“Unless gravitational waves are the same as light waves, and propagate to earth instantly.” Aren’t you fairly certain that argument will be made?

40 years for a paradigm shift for physics is not instant btw. It reminds me of the misnomer of calling it a Cambrian “Explosion”. It takes 40 million years, which is anything but explosive.

I have not seen anything from a YEC scientist on gravitational waves. Even Hugh Ross hasn’t talked about them but I am sure he is combing through Ezekiel 23:20 to come up with a connection. :grinning: Dr. Lisle doesn’t respond to questions on his ASL model to solve the distant starlight and GW problem. Danny Fauldner at AIG is too busy looking at the moon from a telescope on top of Elmira’s cafe in Ark Encounter. :grinning:

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Could it not be that paradigm shifts are mainly noted after the event, and by historians rather than scientists? The ideas change one small piece at a time, but you read the old textbook and it seems like a book on phrenology or alchemy.

By some means, a “whig history” of the old science emerges, in which some discarded views become viewed as “the bad old days before science”, and views that can be made to accommodate to the new reality are recast as prescient.

A small example of the latter is the subtle reintroduction of mutation into the Modern Synthesis when it was originally conceived specifically to counter mutationism with the sufficiency of changes in existing allele frequency (still promoted by a professional BioLogos poster well known to us, only a year or two ago).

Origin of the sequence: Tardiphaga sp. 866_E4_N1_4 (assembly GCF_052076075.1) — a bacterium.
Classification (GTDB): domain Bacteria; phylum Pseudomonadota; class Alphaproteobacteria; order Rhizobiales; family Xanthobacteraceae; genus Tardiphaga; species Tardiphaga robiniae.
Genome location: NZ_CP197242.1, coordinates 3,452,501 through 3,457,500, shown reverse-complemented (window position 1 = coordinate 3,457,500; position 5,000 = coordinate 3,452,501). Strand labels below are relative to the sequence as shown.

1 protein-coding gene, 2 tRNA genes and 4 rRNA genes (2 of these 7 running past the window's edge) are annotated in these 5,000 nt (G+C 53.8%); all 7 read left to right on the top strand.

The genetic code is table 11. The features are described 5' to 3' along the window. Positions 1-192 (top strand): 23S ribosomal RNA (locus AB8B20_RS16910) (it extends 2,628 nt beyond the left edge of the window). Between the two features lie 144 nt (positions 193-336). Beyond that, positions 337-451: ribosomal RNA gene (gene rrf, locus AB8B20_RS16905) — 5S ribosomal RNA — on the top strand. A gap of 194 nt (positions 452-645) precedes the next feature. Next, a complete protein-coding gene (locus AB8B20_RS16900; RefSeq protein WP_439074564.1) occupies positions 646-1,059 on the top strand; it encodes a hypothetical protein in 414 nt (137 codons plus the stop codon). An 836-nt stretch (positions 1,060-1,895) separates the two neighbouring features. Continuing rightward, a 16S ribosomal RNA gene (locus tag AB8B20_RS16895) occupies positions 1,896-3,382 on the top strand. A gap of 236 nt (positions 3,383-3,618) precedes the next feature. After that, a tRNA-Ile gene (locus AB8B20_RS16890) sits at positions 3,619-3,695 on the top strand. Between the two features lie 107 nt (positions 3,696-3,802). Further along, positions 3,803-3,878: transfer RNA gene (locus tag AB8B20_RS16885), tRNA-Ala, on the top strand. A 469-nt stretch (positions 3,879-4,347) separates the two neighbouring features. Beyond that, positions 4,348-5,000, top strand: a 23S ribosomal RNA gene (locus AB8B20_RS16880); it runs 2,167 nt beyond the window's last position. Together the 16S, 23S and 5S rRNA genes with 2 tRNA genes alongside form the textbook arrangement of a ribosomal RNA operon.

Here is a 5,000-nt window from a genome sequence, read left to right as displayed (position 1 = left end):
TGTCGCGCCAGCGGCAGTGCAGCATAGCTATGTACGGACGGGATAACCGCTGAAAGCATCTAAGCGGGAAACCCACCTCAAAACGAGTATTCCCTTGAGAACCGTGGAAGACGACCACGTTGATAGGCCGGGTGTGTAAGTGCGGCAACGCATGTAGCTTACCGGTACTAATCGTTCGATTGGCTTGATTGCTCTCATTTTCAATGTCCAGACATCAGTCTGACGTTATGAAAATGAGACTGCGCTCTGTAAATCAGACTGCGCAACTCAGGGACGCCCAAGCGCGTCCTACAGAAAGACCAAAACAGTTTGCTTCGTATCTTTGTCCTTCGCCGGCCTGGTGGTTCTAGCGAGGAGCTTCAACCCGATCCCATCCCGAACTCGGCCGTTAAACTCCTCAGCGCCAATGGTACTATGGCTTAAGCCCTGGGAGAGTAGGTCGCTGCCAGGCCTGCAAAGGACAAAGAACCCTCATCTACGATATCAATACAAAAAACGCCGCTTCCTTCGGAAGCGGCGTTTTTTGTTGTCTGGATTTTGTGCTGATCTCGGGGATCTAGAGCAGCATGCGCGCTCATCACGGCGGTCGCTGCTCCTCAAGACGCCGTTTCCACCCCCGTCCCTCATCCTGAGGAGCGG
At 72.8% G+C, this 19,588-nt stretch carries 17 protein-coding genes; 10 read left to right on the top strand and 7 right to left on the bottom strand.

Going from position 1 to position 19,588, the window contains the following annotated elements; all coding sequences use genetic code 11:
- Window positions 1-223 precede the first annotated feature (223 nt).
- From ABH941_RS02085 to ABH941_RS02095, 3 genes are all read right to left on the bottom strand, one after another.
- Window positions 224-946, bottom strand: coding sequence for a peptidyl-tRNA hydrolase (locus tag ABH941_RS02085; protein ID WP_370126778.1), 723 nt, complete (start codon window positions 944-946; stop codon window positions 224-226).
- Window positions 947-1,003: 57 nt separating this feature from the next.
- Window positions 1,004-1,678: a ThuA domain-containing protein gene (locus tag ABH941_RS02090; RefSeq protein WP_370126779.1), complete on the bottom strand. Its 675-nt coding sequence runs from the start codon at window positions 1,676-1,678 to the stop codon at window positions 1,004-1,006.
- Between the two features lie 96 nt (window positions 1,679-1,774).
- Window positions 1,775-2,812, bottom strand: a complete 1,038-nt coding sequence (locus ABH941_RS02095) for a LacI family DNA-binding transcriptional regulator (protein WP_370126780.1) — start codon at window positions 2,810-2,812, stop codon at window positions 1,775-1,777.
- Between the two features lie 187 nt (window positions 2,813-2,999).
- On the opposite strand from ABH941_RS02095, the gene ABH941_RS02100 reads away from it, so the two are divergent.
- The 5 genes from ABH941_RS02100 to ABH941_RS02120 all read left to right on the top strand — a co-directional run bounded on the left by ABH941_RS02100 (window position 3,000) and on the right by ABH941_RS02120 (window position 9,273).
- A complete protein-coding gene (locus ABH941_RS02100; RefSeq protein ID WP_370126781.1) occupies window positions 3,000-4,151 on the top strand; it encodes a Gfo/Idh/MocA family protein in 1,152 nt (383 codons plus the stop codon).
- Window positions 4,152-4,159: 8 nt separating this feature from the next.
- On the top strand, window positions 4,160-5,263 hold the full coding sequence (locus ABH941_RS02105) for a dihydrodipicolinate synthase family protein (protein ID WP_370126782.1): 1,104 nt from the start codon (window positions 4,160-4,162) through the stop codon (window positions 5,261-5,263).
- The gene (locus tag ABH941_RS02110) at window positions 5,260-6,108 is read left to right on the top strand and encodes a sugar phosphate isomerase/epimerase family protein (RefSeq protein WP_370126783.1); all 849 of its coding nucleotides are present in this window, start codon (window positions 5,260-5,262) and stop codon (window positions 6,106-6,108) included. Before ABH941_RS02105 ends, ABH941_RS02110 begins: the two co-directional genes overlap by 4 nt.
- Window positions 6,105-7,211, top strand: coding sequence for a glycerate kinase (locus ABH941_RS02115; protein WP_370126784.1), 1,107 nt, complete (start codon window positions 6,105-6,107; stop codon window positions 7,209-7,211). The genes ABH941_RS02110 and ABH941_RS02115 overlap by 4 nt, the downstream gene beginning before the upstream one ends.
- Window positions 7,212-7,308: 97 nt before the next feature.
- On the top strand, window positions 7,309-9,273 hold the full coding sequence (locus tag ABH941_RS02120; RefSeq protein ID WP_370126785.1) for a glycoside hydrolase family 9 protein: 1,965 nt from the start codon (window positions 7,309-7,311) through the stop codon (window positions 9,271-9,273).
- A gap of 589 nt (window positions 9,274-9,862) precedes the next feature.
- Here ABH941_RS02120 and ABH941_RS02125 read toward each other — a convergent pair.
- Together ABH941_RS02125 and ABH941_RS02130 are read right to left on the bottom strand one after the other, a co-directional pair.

An example of the former is the orthogenesis that more or less ousted Darwinism for 50 years before the Modern Synthesis, but is now seen as barely scientific at all, when it is raerely brought to mind.


2 posts were split to a new topic: ABC on ASC and ESC

It seems the physicist’s replies are in and @Patrick’s claim is refuted.

The error here is the ‘finite and equal to c’ claim. That gravitational waves and light travel at the same speed is a stunning revelation, but unless there is a synchronised clock at the source it doesn’t tell us anything about the one-way speed.

And this one also:

That’s partly correct although he calls his model the ASC (Anisotropic Synchrony Convention) and it makes no claims about an expanding universe (although Lisle does agree). It is a convention and as such can’t be falsified when compared with the ESC.

Special thanks to the @physicists for their contribution.

The only claims that are refuted are Jason Lisle’s ASC. He now has to assert BOTH the speed of gravitational waves AND light wave are the same and finite. Jason Lisle’s ASC needs infinite speed of light in the direction away from earth, And an infinite speed of gravitional waves away from Earth.

The synchronized clock at the source WAS the two neutron stars circling each other.

I’m sorry Patrick, but both this:

And this:

Are wrong.

If you want to refute ASC then you need to demonstrate ε = 1/2. Your earlier claim that this was proven also proved to be wrong.